How Brazilians Kiss. (Or at least how Leandro does.)

19 08 2006

Last night, I went back to Piola with Kendra. When we walked in, the bartenders and servers who we met on Tuesday all hugged and kissed us and came over to say hello at our table. I felt famous for a second, or at least more at home and comfortable to see familiar faces in Campinas. After an hour or so, two other friends of ours from school joined us and we continued drinking our caipirinhas and talking. I have discovered that a strawberry caipirinha with sake instead of with cachaca or vodka is probably the best tasting thing in the world. (Whenever I have a good new drink, I tell Dennis and he thinks of how he can make it at Roomba.)

One of our servers, Leandro, told us that there is a good club for dancing nearby, and that he and the bartender Mitchel and another of our servers, Brenno, were going to go. We decided to go too, the three of us (Mandy went home), and the Piola guys gave us passes to get into the club for free. Score.

The club was called Deluxe and it is primarily a gay club, so it didn’t surprise me to see a lot of same-sex couples on the dancefloor or up at the bar. I was actually kind of grateful because I am not into the club scene at all and I figured I could just dance and not be bothered.

Not the case. Leandro made it a point to “show”, rather than “tell”, that he was interested in me. Here’s how he did it: Standing no less than a foot and a half away, he wrapped his tongue clear around my head. No joke. I literally had to wipe my face with the back of my hand. Wet and all over my face. I pushed him back and told him “eu tenho um namorado”–I have a boyfriend. He then told me he had a girlfriend, and so I asked him why he had just kissed my face and he said, “Porque nao?”–why not?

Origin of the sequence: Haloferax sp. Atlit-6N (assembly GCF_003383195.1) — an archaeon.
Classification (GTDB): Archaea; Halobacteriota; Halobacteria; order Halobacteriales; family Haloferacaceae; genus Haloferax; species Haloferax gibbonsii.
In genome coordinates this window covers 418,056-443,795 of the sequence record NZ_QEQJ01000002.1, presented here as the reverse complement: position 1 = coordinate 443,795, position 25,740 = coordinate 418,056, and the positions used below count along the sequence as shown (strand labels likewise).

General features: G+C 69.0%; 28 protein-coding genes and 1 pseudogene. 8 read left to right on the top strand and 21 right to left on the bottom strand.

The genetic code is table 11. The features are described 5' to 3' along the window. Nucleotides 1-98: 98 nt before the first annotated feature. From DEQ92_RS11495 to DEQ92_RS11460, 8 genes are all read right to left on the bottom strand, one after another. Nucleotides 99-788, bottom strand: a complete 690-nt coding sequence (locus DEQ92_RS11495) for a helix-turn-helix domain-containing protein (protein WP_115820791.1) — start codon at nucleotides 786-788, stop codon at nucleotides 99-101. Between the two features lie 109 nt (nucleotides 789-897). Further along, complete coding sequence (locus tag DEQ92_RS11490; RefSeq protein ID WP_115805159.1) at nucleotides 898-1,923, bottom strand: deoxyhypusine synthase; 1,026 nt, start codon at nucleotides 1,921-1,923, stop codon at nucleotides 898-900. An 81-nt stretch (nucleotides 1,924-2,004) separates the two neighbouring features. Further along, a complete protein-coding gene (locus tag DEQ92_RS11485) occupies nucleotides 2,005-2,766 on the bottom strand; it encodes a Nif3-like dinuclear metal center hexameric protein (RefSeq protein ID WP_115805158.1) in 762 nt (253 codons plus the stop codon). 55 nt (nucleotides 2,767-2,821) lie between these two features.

Are you serious? Why not? Shortly after that mess, I left him and began dancing with another guy for literally thirty seconds when he, too, dove in for a kiss. I pushed him back, too, and gave him the ye-olde “I Have a Boyfriend” speech.

These people and their tongues. Come on.

We stayed maybe two hours, and Leandro kept sticking his tongue out at me which made my stomach churn. Kendra had a similar experience with Mitchel, but she seemed to think more positively about her experience than I did. In the end, I just wanted to go home and get out of the smoky techno environment. And I really wanted to wash my face.

Dennis asked, when I told him this morning about my night, if I had kicked the guys in the groin. I laughed and said I hadn’t thought to do that, that a simple push back worked for me. He said he would make me a t-shirt that said “Watch It” and then in parentheses below it, “(Your Balls)”. I said he’d probably have to get it translated into Portuguese.

In the States, I think a kiss is important. I think it’s something I look forward to that is intimate and exciting–you know, a “first” kiss is something that is memorable. A first kiss is something that should have a good story to go along with it, a story that you can whisper to your friend and she will say, “That’s so sweet!” A first kiss shouldn’t be, in my opinion, something you wipe off with the back of your hand in nightclub.
A kiss here is kind of like a handshake–and the later it is at night, the more vigorous the handshake. It is an unremarkable event, unless it’s a very bad kiss, I think. I prefer a peck on the cheek…this “getting-to-know-you” tongue is not my style. But it is a cultural thing–kissing is just what a person does to show he or she likes another. I support this, generally speaking, but not in the way I experienced it last night. I could have done with a regular handshake, the good old-fashioned meeting of two hands. Maybe I’m conservative, maybe I’m simply exclusive. But whatever the case, I prefer the tongue to stay in the mouth until the proper time.


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4 responses

22 08 2006
Fernando

LOL. That must have been a weird experience for you but I’m glad you didn’t think as V2 did becuase you woulda been in a lot of trouble. Portuguese and the spanish languages are similar, but the culture is “slightly” different.

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